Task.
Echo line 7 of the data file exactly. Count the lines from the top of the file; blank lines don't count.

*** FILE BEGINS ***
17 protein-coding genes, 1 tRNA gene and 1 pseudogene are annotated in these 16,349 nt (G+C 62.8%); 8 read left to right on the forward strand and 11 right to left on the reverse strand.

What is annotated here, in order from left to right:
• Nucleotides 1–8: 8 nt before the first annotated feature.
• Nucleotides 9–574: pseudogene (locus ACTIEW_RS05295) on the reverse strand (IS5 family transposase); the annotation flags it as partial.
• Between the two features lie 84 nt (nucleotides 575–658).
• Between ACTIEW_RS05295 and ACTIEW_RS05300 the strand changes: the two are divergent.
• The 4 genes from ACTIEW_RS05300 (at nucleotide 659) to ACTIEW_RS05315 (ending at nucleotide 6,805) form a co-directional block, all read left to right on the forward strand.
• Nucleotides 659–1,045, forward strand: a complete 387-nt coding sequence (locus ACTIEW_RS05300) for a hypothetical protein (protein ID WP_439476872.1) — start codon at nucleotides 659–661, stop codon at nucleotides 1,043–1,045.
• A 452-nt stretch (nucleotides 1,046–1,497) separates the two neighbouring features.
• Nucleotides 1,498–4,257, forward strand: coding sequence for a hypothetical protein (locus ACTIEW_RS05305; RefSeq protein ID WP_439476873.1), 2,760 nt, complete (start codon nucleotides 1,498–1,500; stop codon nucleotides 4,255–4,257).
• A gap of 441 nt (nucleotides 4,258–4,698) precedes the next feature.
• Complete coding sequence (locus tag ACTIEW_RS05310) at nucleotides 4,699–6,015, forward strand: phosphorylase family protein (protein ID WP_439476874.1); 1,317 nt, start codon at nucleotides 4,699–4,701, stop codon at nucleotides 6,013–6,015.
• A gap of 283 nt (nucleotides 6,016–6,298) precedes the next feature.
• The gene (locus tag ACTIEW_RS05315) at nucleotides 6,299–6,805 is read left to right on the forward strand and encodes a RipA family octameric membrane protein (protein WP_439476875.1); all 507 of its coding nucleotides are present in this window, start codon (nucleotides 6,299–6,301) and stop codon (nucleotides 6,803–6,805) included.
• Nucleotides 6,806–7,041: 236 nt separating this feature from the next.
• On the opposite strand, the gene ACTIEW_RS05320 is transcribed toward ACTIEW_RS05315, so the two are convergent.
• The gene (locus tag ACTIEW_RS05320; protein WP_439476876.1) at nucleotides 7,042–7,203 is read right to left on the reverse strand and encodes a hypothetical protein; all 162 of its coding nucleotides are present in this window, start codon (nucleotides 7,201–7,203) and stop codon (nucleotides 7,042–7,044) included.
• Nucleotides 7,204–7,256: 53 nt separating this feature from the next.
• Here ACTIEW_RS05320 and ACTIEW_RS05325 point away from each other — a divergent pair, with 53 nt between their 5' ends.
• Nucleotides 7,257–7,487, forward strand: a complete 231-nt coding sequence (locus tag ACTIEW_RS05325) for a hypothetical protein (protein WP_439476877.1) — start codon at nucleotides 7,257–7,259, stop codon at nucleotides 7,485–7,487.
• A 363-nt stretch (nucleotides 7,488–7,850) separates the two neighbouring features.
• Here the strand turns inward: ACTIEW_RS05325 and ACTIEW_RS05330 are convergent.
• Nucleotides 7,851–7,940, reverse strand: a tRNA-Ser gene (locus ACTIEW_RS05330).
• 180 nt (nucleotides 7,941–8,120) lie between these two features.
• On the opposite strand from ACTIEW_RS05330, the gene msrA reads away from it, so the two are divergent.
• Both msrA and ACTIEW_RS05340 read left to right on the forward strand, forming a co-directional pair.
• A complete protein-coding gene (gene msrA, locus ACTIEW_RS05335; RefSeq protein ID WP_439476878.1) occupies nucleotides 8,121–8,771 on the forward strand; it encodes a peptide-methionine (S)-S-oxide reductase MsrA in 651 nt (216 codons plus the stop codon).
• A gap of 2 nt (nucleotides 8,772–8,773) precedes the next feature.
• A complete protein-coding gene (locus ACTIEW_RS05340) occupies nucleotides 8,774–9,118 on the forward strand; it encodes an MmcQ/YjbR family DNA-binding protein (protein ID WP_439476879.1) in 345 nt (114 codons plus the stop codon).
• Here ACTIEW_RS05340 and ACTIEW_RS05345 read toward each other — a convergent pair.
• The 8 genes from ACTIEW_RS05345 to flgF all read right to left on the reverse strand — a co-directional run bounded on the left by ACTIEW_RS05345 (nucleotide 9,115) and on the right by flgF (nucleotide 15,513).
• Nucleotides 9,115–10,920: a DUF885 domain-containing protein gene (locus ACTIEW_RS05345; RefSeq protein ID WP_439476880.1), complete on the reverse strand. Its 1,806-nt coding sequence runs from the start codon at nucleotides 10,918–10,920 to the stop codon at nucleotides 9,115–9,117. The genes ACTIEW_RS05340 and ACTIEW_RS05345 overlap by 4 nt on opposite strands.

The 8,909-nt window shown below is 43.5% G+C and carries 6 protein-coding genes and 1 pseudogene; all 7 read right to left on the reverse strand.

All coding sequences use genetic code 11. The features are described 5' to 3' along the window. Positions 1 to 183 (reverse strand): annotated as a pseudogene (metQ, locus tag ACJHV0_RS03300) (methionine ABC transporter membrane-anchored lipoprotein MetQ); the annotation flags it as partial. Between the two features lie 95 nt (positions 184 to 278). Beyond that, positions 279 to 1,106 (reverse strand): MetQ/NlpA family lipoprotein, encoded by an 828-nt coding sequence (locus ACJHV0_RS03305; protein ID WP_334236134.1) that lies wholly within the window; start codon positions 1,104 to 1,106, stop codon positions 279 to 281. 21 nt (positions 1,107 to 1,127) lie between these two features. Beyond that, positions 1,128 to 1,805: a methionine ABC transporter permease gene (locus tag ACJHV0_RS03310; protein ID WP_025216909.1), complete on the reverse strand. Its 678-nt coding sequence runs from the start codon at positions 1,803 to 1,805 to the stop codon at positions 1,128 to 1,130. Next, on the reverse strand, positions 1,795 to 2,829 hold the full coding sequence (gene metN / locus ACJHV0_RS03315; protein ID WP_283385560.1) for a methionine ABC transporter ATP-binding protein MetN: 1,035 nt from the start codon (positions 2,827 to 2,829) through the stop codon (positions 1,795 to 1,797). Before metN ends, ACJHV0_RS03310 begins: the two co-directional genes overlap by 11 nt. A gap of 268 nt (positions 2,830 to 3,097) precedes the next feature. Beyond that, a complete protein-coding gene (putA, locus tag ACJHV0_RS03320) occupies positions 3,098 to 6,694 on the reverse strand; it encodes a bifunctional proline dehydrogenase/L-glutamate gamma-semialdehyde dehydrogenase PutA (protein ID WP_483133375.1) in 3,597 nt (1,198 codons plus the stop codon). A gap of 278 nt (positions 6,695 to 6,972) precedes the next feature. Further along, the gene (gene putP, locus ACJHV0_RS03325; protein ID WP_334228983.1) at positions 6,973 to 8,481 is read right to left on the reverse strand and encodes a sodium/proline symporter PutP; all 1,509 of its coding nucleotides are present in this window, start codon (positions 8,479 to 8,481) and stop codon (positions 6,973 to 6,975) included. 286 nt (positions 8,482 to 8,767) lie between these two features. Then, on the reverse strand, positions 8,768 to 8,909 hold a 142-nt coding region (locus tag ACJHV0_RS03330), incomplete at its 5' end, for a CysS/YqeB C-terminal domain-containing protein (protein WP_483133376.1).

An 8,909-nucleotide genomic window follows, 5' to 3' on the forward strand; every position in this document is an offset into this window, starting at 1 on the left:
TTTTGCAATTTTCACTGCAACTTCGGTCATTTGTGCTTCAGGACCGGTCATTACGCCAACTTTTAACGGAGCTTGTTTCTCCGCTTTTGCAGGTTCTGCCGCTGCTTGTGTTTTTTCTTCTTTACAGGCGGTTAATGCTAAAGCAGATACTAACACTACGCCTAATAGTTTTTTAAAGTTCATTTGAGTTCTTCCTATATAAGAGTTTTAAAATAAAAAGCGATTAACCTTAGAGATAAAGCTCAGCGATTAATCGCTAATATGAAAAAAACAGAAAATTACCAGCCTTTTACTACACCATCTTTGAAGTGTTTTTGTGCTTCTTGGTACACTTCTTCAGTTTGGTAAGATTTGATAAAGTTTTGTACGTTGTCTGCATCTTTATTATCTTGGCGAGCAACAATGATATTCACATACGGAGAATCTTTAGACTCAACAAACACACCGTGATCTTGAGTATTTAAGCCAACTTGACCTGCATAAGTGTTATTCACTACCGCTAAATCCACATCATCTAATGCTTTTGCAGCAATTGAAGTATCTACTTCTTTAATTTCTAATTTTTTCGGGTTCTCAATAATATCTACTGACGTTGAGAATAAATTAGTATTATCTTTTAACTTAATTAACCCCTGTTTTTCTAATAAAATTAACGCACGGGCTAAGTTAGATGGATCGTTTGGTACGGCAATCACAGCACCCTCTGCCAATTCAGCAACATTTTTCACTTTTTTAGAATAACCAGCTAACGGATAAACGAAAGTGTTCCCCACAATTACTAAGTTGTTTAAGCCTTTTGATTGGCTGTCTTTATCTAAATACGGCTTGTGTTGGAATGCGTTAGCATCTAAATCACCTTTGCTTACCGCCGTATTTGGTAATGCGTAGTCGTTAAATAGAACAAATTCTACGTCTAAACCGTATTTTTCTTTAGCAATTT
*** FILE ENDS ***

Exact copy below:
• The 4 genes from ACTIEW_RS05300 (at nucleotide 659) to ACTIEW_RS05315 (ending at nucleotide 6,805) form a co-directional block, all read left to right on the forward strand.